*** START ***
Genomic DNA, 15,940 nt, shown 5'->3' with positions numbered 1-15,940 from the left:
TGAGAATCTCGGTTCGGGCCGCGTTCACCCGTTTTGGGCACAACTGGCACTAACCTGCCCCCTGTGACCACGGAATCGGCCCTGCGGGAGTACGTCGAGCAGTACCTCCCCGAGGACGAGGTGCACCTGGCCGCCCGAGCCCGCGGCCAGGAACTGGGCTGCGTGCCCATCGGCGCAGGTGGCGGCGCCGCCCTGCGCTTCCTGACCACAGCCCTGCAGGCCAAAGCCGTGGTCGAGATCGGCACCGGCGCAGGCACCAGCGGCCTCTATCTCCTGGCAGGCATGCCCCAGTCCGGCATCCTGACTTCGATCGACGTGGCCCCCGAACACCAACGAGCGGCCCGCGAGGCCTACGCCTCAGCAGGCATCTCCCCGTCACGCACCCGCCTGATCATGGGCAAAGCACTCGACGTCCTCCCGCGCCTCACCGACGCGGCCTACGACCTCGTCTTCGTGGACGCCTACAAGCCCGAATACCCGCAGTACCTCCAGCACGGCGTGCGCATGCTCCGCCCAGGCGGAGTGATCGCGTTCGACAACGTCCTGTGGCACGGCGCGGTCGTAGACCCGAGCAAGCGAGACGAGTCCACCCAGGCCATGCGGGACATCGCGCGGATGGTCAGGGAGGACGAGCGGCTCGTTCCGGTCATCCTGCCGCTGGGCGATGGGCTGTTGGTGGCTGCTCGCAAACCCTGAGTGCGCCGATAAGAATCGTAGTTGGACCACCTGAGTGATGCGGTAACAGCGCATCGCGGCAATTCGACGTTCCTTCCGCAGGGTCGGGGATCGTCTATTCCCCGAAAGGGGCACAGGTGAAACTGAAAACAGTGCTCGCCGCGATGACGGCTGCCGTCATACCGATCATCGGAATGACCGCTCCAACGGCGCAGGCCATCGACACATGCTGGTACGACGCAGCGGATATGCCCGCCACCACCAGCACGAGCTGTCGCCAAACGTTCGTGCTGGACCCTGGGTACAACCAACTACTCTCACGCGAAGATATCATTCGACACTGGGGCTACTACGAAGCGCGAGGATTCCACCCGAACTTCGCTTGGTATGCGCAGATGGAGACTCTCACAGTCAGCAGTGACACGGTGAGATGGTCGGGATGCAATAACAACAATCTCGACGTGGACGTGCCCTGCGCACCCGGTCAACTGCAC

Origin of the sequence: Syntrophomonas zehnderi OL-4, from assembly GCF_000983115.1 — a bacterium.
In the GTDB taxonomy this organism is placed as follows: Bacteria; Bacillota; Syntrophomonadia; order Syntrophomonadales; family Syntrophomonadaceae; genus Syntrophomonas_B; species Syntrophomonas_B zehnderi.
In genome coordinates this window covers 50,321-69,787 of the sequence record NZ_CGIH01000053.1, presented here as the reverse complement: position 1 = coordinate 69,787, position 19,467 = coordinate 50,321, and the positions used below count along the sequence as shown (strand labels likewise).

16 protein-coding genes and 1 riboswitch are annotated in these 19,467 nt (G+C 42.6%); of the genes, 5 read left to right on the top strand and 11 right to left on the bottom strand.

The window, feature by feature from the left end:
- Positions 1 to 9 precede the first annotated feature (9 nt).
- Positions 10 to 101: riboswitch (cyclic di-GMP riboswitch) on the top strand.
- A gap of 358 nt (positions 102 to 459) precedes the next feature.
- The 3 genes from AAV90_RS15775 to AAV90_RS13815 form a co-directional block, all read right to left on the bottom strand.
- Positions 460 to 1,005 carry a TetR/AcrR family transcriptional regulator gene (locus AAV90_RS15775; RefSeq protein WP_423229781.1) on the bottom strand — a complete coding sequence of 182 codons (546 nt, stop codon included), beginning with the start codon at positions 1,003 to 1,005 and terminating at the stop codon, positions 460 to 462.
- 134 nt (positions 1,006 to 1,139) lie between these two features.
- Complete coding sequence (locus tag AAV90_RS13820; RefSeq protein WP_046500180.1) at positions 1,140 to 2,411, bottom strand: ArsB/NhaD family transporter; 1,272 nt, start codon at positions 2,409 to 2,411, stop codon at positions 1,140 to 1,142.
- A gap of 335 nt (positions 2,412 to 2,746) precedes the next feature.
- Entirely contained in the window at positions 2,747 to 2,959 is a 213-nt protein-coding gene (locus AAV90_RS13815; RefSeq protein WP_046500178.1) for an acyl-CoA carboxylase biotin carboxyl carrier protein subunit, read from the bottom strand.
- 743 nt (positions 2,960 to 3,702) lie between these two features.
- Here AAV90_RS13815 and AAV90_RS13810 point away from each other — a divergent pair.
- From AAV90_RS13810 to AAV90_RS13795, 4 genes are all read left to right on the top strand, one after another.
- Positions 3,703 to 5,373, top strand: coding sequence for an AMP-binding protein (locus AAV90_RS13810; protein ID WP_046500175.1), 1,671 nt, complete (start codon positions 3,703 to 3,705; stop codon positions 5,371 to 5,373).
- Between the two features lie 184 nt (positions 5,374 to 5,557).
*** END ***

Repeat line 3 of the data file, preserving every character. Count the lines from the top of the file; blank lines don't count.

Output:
Origin of the sequence: Syntrophomonas zehnderi OL-4, from assembly GCF_000983115.1 — a bacterium.